Pasta is organized seasonally [Summer, Autumn, Winter, and Spring] but truly you probably can source the fresh ingredients you need for any of these recipes almost year round. At the back of the book is a strong appendix with basic pasta and sauce recipes. Well, not that basic. How about Red Wine Fettuccine and Rabbit Broth? That’s a meal in itself.
Pasta has 150 recipes and 100 full-page color photos [styled and shot by Franceso Tonelli] to inspire and guide you. The typical recipe is one page: 6-10 ingredients, 3-8 steps. The intensity level of the recipes ranges from moderate to serious. I was cooking on my own, so I went for a spaghetti recipe. Suzen is much more dexterous and would jump to tackle one of the almost 20 gnocchi recipes [like pumpkin with crayfish].
These are the sorts of recipes that you would “buy” at a truly high end, contemporary Italian restaurant. Yet here they are, staged and ready for you to try at home.
My spaghetti dish was wonderful, in large part because of the technique. Garlic, tomatoes and eventually the tuna are cooked in heavy skillet. The spaghetti is, of course, boiled. But the spaghetti is pulled from the pot two minutes early and finished off back in that skillet where it can absorb the flavors. The result? If you just eat strands of pasta — with no fish in that forkful — you still get a delicate fish flavor that has entered the pasta. Sublime and quite satisfying. I had a very strong sense of accomplishment [achieved without sugar or chocolate!]
It’s a challenge to write a cookbook that is serious, fun, and sure to produce an exceptional dish, page after page. Pasta is just that kind of book. Pick up a copy. Let the pictures seduce you, and put some water in the pot.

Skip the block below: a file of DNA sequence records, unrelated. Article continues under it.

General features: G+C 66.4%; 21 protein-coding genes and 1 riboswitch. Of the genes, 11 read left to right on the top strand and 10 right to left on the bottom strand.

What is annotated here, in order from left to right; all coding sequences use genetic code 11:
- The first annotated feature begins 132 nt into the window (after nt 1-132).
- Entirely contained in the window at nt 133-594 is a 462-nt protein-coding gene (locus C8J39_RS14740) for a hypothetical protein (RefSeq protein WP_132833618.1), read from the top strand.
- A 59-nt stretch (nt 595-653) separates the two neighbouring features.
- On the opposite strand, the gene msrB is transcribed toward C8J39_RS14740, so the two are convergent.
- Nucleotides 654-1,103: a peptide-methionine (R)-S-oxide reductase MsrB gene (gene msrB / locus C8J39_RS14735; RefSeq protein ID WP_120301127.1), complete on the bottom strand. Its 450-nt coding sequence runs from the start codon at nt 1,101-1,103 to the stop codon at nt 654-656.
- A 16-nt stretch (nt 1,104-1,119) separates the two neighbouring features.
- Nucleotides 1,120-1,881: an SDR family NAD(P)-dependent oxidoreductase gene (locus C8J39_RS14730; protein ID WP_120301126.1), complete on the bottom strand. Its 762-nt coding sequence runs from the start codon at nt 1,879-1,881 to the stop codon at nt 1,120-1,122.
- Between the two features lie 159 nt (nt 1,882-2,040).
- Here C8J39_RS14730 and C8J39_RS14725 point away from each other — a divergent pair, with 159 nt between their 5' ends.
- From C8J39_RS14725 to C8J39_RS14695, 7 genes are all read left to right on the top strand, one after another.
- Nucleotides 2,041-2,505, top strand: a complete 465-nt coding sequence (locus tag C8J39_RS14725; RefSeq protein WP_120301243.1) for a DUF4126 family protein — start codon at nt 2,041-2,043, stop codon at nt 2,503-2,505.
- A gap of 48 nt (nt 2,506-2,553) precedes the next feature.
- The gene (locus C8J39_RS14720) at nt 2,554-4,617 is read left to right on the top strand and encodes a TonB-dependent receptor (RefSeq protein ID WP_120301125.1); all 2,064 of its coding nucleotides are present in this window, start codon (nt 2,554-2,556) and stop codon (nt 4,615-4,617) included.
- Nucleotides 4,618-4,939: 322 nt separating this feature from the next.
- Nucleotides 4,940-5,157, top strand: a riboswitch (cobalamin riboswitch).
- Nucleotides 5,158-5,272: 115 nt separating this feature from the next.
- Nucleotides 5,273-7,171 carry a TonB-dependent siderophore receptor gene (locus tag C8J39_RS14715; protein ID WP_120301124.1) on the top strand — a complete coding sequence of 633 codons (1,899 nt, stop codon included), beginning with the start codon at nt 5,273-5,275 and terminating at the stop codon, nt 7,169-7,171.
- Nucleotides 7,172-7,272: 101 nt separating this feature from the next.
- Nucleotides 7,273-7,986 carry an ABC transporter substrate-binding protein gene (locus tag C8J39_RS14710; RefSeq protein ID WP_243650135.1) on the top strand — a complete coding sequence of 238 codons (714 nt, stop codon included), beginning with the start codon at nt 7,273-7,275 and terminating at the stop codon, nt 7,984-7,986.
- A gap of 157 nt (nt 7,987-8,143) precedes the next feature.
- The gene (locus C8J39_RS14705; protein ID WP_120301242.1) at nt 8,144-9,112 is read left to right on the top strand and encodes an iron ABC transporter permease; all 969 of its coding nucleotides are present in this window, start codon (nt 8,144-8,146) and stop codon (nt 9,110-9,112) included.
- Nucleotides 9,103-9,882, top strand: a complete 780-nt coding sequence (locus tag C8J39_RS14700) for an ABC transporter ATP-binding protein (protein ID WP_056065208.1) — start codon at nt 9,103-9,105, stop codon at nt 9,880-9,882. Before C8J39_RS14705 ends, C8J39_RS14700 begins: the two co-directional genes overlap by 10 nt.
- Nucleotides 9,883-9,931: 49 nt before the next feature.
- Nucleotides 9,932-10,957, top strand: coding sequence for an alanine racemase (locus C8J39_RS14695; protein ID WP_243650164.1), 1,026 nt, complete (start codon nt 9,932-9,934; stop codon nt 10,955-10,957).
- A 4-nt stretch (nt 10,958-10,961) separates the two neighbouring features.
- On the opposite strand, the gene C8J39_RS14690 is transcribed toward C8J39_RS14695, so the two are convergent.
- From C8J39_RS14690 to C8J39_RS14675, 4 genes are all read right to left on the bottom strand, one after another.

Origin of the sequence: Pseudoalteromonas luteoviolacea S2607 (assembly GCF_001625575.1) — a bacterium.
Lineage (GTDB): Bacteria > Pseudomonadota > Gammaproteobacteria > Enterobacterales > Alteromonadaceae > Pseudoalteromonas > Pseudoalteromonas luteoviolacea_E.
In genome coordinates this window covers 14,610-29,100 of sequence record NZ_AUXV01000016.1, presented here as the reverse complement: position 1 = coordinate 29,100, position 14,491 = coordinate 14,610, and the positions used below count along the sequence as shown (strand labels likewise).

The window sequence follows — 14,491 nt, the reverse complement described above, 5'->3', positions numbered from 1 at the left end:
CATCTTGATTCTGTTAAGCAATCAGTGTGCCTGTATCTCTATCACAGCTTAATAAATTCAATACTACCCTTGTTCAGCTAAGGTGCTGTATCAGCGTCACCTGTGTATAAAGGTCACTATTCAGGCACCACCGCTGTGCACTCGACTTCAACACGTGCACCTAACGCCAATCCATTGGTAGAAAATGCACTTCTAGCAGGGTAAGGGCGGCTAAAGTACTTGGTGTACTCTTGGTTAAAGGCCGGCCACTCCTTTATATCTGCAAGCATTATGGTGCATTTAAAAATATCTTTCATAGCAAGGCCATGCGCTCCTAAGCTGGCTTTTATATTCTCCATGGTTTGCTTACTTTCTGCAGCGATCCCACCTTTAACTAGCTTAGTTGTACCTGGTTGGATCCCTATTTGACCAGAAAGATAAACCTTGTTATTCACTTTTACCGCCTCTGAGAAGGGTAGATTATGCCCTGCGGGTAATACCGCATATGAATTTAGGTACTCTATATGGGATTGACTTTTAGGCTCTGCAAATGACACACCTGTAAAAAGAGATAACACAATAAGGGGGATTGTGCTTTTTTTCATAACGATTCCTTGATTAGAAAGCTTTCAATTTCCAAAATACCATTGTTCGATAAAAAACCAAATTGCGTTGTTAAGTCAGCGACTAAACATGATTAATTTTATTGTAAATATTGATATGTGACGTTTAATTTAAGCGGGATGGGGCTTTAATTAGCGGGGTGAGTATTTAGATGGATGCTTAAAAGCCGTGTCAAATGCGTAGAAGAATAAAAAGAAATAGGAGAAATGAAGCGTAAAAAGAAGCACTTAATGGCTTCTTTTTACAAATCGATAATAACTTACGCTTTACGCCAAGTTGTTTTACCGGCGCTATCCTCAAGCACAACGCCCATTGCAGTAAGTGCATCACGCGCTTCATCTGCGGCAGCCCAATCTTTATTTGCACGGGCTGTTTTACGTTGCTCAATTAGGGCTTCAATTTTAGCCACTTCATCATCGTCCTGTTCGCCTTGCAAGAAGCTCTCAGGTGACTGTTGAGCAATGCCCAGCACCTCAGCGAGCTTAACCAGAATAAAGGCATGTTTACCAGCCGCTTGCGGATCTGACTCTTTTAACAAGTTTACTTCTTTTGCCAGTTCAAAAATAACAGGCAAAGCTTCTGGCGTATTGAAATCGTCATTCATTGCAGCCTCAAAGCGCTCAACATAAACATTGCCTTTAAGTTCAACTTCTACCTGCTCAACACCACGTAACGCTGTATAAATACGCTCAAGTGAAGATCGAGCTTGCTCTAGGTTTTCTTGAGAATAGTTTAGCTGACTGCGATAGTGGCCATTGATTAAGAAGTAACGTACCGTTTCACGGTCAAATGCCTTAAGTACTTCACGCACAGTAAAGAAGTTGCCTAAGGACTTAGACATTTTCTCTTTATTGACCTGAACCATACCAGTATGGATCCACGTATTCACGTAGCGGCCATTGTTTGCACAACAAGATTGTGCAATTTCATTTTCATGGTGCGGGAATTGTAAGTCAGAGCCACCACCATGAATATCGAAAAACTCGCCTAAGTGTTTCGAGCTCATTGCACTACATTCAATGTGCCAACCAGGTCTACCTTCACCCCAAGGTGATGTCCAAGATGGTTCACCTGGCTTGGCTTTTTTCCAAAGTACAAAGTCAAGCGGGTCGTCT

Spaghetti with Garlic, Tomato, Mint and Fresh Tuna
Yield: serves 4 to 6
- ⅓ cup extra-virgin olive oil
- 3 garlic cloves, crushed
- 10 ounces fresh tuna, cut into ¼ inch cubes
- 2 teaspoons minced garlic
- 2 tablespoons chopped flat-leaf parsley
- ⅓ cup dry white wine
- 2 cups peeled seeded diced fresh or canned tomatoes
- Kosher salt, as need
- 1 pound dried spaghetti
- 1 tablespoon thinly slice or chopped mint
Heat the oil in a wide saucepan or skillet over medium-high heat. Add the crushed garlic cloves and sauté until the garlic is aromatic and just staring to turn brown. Remove and discard the garlic. Add the tuna and cook, stirring as necessary, until the tuna is seared on all sides, about 1 minute.
Add the minced garlic and the parsley and stir to combine. Add the wine and once the wine is simmering, about 1 minute, add the tomatoes. Cook, stirring frequently, until the tuna is fully cooked, about 5 minutes. Set aside.
While the tuna is cooking, bring a large pot of salted water to a boil over high heat. Add the spaghetti and stir to submerge and separate the strands. Cook, uncovered, until the pasta is almost fully cooked, 5 to 7 minutes [check the recommended cooking time for your pasta and cook 1 to 2 minutes less than that recommended time].
Drain the spaghetti in a colander. Shake well to remove any water clinging to the pasta. Pour the drained pasta in the pan with the tuna and sauce and toss together over medium heat until evenly combined. Add the mint and cook over low heat until the spaghetti is fully cooked and the sauce thickens and clings to the spaghetti, about 2 minutes.
Serve at once in a heated serving bowl or in pasta plates.